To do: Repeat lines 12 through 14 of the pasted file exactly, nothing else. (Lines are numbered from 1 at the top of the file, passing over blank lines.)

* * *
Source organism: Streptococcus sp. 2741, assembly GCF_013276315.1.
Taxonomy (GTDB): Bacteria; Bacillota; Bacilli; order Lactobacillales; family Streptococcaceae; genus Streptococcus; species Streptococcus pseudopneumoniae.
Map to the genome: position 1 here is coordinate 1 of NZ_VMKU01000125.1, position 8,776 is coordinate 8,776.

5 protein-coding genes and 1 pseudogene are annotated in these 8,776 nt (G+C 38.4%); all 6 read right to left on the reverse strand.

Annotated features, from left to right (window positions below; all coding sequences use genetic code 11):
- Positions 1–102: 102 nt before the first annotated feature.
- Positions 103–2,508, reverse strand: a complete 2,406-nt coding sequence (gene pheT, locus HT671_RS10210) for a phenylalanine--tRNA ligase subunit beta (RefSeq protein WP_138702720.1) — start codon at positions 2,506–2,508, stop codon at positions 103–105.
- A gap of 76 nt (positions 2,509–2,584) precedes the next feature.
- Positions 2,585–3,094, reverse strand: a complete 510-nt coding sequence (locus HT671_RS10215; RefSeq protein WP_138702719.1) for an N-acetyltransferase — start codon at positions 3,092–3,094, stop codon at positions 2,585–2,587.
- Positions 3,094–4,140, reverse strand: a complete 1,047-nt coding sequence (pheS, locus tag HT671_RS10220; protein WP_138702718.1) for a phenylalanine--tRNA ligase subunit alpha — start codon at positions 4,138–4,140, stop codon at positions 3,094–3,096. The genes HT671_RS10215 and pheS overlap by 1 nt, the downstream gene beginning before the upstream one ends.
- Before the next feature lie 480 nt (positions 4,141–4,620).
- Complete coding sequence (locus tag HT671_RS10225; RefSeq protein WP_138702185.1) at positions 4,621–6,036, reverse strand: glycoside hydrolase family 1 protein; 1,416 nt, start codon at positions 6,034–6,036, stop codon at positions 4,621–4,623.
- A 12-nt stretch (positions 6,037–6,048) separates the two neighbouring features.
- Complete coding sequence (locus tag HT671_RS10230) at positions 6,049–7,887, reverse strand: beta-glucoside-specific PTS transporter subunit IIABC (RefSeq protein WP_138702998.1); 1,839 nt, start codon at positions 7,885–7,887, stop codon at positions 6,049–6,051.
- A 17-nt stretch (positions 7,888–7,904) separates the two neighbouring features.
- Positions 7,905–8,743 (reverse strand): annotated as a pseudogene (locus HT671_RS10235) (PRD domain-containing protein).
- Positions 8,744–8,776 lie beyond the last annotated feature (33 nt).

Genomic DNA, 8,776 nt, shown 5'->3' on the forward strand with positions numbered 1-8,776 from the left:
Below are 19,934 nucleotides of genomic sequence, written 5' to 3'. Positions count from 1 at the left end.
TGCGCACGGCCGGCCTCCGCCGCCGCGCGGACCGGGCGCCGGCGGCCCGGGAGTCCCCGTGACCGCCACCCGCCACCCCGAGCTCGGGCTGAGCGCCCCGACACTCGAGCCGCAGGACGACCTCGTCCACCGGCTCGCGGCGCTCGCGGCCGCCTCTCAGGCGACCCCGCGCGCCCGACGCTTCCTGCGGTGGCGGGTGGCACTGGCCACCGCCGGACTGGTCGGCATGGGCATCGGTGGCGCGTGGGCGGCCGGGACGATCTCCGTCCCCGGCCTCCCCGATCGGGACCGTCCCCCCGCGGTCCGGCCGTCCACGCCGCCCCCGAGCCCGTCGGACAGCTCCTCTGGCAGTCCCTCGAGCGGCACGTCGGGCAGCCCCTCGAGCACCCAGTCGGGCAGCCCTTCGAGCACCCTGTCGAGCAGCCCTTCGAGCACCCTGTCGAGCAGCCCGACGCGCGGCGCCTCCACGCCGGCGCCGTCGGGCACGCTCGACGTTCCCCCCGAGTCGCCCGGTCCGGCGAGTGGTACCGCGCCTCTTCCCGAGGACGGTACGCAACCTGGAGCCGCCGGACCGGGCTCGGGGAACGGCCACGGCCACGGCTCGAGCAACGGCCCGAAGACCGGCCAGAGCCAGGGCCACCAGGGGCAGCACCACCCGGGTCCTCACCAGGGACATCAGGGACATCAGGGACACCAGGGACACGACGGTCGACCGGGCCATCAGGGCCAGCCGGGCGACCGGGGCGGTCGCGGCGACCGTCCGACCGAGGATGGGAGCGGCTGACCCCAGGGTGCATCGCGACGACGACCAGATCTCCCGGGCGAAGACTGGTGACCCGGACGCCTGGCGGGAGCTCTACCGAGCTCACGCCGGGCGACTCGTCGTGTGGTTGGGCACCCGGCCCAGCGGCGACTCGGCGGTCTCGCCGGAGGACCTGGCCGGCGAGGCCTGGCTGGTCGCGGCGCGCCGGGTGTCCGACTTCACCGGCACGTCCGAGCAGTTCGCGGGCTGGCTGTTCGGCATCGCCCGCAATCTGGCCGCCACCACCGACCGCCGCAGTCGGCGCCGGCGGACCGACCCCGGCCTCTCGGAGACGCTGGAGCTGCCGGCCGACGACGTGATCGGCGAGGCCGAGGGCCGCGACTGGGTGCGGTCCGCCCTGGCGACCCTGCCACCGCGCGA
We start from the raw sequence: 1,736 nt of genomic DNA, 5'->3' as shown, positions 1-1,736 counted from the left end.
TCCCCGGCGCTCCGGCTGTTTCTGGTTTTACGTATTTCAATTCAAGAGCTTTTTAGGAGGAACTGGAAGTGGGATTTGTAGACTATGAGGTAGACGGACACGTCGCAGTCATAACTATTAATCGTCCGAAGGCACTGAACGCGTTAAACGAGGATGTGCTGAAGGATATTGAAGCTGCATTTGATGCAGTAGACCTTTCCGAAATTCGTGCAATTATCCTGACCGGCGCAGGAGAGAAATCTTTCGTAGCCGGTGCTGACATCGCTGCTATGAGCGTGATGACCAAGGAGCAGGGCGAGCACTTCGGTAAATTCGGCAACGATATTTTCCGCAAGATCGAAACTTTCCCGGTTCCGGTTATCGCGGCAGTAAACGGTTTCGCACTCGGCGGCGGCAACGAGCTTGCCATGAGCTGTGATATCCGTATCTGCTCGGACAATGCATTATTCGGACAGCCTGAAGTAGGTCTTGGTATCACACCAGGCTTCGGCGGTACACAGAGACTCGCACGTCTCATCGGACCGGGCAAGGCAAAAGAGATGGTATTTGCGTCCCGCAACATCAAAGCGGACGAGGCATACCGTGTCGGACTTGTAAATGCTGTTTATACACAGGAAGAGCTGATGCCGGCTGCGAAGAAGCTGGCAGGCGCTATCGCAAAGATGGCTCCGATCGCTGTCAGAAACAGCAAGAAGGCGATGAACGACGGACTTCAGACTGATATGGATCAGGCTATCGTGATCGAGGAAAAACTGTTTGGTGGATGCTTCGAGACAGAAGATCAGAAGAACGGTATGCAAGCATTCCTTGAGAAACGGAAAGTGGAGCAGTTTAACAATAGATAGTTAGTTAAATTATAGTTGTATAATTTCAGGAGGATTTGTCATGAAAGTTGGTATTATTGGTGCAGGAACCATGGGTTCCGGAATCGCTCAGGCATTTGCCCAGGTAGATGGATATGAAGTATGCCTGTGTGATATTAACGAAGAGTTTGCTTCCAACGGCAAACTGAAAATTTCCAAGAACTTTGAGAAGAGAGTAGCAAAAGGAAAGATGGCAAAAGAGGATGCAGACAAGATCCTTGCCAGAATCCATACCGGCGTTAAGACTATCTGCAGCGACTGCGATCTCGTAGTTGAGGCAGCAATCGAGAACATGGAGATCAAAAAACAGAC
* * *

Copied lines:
- Complete coding sequence (locus tag HT671_RS10225; RefSeq protein WP_138702185.1) at positions 4,621–6,036, reverse strand: glycoside hydrolase family 1 protein; 1,416 nt, start codon at positions 6,034–6,036, stop codon at positions 4,621–4,623.
- A 12-nt stretch (positions 6,037–6,048) separates the two neighbouring features.
- Complete coding sequence (locus tag HT671_RS10230) at positions 6,049–7,887, reverse strand: beta-glucoside-specific PTS transporter subunit IIABC (RefSeq protein WP_138702998.1); 1,839 nt, start codon at positions 7,885–7,887, stop codon at positions 6,049–6,051.